If you are buying Handcrafted Soap either as a gift for someone else or for yourself, you’ve noticed that it has a bigger price tag compared to soap made by Big Companies. You may have also read or heard that Handcrafted Soap is "better for you" compared to Big Company Soap. Is it really better?
Well, maybe, or maybe not.
To understand if there really is a benefit to paying that premium price for Handcrafted Soap, let's start with a brief history of Soapiness and a bit of information about Big Companies that make Soap. With a bit of background, we can really decide for ourselves which product is best for us and our families.
First - Let's Understand A Bit Of Soapiness History
In short, soap used to be truly "soap" and was made by mixing rendered fat with campfire potash (an alkaline salt produced from burning plant material). During WWI and beyond WWII, fats and oils were added to the growing list of commodities that required rationing. The first synthetic detergent was created in Germany in response to these shortages, and in the 1930s people in the US started using synthetic detergents as a replacement for traditional soap.
In the 1940s, synthetic phosphates were added to these products to enhance their foaming and ability to clean.
In the early 1950s, sales of these synthetic products surpassed sales of real soap. And today we use these chemicals on our clothes, floors, counter tops, skin, and hair. Over the course of time, Big Companies have added hardening agents and chelators (disodium EDTA, for example) to create harder, longer lasting bars of soap.
Next - Let's Understand What It's Like To Be Big Company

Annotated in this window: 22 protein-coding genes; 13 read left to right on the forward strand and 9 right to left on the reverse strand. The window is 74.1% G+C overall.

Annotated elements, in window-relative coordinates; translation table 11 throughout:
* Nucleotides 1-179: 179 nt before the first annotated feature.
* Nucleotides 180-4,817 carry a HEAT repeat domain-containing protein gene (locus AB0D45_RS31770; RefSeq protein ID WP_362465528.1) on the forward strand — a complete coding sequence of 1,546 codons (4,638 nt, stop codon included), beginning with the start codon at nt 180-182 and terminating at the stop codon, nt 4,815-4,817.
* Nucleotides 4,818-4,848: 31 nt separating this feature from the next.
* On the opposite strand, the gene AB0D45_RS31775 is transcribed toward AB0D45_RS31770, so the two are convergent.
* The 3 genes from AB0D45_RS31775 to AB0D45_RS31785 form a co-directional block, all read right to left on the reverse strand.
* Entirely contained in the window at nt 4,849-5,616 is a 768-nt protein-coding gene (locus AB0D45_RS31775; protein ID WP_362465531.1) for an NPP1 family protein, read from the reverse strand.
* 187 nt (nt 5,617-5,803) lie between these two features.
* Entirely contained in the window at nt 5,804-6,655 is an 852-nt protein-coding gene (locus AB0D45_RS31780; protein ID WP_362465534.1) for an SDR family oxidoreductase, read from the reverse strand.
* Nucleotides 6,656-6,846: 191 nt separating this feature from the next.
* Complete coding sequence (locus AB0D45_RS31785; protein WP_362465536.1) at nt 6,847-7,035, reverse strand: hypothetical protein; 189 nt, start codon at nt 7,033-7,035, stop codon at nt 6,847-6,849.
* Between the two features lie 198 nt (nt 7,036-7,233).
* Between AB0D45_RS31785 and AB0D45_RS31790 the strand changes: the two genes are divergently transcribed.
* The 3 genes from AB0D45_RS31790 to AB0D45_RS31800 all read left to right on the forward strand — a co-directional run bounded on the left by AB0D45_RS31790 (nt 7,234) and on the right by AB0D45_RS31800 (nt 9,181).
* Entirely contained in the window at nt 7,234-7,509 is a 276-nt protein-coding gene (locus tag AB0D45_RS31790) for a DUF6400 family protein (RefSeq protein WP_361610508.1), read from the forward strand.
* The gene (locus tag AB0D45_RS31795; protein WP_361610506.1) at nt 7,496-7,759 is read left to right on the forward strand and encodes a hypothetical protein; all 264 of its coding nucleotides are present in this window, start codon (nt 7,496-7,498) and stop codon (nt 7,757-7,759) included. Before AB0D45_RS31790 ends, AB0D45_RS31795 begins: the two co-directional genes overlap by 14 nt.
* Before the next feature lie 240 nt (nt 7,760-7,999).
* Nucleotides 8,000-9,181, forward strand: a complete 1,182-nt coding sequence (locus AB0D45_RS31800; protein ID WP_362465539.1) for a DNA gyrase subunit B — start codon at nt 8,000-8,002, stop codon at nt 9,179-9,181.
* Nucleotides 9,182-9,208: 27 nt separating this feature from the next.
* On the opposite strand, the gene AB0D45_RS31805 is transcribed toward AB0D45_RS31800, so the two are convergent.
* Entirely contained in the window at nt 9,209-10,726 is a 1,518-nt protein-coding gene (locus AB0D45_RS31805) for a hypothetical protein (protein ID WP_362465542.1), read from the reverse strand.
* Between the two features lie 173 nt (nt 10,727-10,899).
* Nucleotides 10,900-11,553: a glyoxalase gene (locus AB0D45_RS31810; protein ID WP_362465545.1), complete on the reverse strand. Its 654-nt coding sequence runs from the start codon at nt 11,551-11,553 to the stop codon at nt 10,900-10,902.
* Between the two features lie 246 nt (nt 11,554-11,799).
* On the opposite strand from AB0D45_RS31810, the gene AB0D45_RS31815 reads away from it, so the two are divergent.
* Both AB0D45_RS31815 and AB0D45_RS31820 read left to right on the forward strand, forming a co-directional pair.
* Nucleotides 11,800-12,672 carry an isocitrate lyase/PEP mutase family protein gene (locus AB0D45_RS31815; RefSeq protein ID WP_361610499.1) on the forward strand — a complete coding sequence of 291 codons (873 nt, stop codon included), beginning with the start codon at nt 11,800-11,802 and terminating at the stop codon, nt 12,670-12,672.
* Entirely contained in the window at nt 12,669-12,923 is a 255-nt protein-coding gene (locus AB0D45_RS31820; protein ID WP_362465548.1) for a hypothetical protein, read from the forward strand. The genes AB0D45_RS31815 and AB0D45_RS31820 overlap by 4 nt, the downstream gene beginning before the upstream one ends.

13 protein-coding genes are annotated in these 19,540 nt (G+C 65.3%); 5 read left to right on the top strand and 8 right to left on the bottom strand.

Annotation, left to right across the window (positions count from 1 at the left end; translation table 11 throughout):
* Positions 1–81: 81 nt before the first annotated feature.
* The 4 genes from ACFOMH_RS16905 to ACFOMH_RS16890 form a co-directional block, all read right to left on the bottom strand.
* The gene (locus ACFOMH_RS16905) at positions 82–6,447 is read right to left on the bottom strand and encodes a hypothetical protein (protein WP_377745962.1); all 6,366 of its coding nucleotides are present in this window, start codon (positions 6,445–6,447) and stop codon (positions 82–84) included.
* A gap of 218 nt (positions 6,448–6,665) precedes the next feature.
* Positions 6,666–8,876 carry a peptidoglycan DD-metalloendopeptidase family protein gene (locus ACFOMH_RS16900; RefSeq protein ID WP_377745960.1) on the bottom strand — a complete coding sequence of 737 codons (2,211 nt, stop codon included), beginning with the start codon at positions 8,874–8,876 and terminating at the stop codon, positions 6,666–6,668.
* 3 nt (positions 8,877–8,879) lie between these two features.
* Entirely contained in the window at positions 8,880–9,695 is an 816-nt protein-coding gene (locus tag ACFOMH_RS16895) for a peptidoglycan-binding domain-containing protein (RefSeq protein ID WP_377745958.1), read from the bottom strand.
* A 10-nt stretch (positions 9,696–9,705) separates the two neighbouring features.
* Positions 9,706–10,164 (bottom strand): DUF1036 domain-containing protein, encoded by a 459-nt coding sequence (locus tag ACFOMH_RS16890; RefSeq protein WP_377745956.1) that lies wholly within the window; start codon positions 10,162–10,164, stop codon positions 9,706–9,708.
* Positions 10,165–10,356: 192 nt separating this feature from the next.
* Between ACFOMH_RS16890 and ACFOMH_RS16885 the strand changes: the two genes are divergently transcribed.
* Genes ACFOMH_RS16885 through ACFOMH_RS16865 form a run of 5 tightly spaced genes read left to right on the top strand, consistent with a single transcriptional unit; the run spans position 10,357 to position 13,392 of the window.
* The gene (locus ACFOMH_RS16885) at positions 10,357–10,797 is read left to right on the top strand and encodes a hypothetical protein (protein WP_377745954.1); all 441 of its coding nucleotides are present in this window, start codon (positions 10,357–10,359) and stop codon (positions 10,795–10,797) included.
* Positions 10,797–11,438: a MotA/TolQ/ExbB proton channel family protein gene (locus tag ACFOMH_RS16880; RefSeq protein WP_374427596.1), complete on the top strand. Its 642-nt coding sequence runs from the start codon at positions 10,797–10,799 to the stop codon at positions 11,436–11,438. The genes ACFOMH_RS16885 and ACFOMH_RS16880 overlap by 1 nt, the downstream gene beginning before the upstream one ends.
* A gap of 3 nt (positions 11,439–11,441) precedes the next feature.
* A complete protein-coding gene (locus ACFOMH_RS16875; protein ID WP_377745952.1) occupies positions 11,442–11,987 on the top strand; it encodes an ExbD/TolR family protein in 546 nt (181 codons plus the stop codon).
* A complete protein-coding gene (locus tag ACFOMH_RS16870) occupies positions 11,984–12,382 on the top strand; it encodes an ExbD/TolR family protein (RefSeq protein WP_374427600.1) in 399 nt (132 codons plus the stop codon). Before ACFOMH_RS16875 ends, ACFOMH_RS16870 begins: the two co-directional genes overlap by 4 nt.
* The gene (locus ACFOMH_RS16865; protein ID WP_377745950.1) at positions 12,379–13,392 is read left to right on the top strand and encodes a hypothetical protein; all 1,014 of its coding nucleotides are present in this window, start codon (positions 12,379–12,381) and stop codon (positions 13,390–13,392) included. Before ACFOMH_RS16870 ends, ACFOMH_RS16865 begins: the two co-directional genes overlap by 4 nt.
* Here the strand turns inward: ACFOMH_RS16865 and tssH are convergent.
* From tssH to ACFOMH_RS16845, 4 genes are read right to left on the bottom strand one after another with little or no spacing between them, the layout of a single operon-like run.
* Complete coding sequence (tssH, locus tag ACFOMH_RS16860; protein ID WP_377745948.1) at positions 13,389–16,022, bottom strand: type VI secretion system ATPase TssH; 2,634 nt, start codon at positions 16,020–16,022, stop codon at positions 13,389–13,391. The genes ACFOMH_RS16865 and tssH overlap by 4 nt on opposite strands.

Big Companies must create lots and lots of product to generate a profit. Their profit margins (the amount of profit per products sold) are usually quite low which means they need to keep costs down and make product available to the consumer as fast as possible. They need to sell to as many consumers as possible, so they must create products that work for the mass market – almost everyone. This leaves them very little room to create products that can solve your problem…unless everyone else has the same problem. They need low price ingredients, high speed production lines, and products that are ready to package and send to consumers right off the line.
Pretty simple - Big Company creates a product that costs as little as possible to make, and sells as fast as possible to as many people as possible.
Add These Two Things Together, And We Can Introduce Big Company Soap
Synthetic detergents and surfactants are available at much lower prices than the oils used in traditional soap making. They foam and they clean. Additives, both derived from nature and created synthetically, create a longer lasting bar so you get more uses out of the soap. When you use a bar of Big Company Soap, you are using a bar of synthetic and natural ingredients that are cleansing and overall safe for use on skin for the general population of the world.
Your Beauty Bar may not meet the US regulatory requirements to be called “soap”, but it foams and it cleans.